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If you’re interested in browsing further and just seeing what kinds of things are out there, a fantastic French pharmacy online is La Grande Pharmacie Bailly linked here.

Would you try any of these weird French pharmacy products? What are your French pharmacy favorites?


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Comments (14)

  • Taste of France

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    I’m partial to Avène skincare products, sold only at the pharmacy.
    Thanks for the tip about solid shampoo. I just bought one at Lush, but since we don’t have a Lush nearby, a pharmacy option is great. Plus it looks adorable.
    Taste of France recently posted…Eating Seasonal Produce: WinterMy Profile

    Reply

    • Diane

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      Hi there, you can buy Lush online. Do you feel like solid shampoo gets the job done just as well as liquid shampoo? And what about conditioner? I’ve never tried it!

      Reply

    • Diane

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      Yup, great brand!

      Reply

  • Gwyneth Perrier

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    Oscillococcinum has been in the USA for a long time. A boyfriend of mine (25 years ago) used to swear by it. I recently discovered “Coldcalm” by Boiron and it really does work! I wonder what it might be called in France…?

    That “Shampooing Solide” makes me feel hungry, ha ha ha!

    Reply

    • Diane

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      Yup, I feel like the US has a bunch of homeopathic products but they’re not endorsed and used as much as they are in France. Oscillo is front and center at all the pharmacies now here and quite mainstream but Americans may grab something else off the shelf first. If it works, it works! I will have to see what Coldcalm is all about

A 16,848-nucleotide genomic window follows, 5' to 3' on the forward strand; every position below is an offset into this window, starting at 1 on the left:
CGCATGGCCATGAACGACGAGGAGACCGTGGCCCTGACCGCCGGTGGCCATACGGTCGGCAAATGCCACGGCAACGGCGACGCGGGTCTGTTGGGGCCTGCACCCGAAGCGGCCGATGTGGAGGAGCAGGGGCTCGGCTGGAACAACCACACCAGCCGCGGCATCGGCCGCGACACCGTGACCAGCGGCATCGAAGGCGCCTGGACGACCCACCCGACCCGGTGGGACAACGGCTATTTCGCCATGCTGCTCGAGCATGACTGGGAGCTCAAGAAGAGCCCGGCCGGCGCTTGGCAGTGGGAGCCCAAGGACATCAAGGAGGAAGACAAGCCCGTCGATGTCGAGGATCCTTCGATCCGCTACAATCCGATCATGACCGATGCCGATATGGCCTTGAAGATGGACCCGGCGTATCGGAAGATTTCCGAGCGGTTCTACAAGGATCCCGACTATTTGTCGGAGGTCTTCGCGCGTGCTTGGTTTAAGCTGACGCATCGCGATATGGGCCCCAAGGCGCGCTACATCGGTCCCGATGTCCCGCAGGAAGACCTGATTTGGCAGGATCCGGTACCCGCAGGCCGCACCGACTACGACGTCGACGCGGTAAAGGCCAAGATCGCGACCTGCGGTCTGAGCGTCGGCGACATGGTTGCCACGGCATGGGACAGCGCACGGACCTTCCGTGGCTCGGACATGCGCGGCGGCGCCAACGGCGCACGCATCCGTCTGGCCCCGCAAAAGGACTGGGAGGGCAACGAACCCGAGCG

Reply

      • Gwyneth Perrier

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        Right – homeopathy is still so controversial in the US, but it’s all over the place in Brazil, and my friend in Germany said that it’s very common there, too. I just took Coldcalm yesterday, and I feel great today. 🙂

        Reply

  • fiona

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    What!…… no suppositories? Can’t say I’ve seen any of these before but would try the donkey milk shampoo if the price was right.

    Reply

    • Diane

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      Well, I figured they were commonplace enough in the USA. Even though I’ve never used them, people are familiar with them. Are they popular in the UK?

      Reply

      • fiona

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        No not at all. Didn’t realize they were used so much in the States. Can’t say I remember seeing any, during the many times I went there. I do remember however, seeing an abundance of fragranced douches in every drugstore. Wtf! Haven’t seen those in France!

        Reply

        • Diane

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          Well, I wouldn’t say suppositories are popular but they are known. People are more likely to grab Ex-Lax for constipation than suppositories, in my opinion. But people know what they are. Definitely more frequently used in France.

          Reply

  • Keith Van Sickle

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    Vaseline. I use it for dry skin and have to go to a pharmacy in France to buy it. It’s a normal product in the US. But it’s always uncomfortable to buy in France because it is known there primarily as a sex aid!

    Reply